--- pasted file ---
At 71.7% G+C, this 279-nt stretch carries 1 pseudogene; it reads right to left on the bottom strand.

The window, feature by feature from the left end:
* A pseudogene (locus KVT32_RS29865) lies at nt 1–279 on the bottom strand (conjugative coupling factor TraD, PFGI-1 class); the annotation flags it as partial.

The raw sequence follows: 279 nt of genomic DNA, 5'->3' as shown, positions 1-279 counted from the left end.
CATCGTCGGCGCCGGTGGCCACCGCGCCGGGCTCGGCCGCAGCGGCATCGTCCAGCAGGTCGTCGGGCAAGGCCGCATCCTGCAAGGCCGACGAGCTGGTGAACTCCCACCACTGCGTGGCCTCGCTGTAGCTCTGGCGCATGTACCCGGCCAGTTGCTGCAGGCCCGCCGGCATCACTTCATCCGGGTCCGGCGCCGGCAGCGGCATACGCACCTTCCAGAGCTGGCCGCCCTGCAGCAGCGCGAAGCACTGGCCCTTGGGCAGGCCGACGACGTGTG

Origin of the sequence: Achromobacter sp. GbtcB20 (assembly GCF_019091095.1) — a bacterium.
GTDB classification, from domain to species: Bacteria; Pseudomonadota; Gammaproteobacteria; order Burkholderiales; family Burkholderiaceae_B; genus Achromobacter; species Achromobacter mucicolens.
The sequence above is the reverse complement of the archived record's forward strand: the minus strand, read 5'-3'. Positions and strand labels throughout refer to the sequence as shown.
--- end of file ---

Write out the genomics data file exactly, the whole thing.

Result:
At 71.7% G+C, this 279-nt stretch carries 1 pseudogene; it reads right to left on the bottom strand.

The window, feature by feature from the left end:
* A pseudogene (locus KVT32_RS29865) lies at nt 1–279 on the bottom strand (conjugative coupling factor TraD, PFGI-1 class); the annotation flags it as partial.

The raw sequence follows: 279 nt of genomic DNA, 5'->3' as shown, positions 1-279 counted from the left end.
CATCGTCGGCGCCGGTGGCCACCGCGCCGGGCTCGGCCGCAGCGGCATCGTCCAGCAGGTCGTCGGGCAAGGCCGCATCCTGCAAGGCCGACGAGCTGGTGAACTCCCACCACTGCGTGGCCTCGCTGTAGCTCTGGCGCATGTACCCGGCCAGTTGCTGCAGGCCCGCCGGCATCACTTCATCCGGGTCCGGCGCCGGCAGCGGCATACGCACCTTCCAGAGCTGGCCGCCCTGCAGCAGCGCGAAGCACTGGCCCTTGGGCAGGCCGACGACGTGTG

Origin of the sequence: Achromobacter sp. GbtcB20 (assembly GCF_019091095.1) — a bacterium.
GTDB classification, from domain to species: Bacteria; Pseudomonadota; Gammaproteobacteria; order Burkholderiales; family Burkholderiaceae_B; genus Achromobacter; species Achromobacter mucicolens.
The sequence above is the reverse complement of the archived record's forward strand: the minus strand, read 5'-3'. Positions and strand labels throughout refer to the sequence as shown.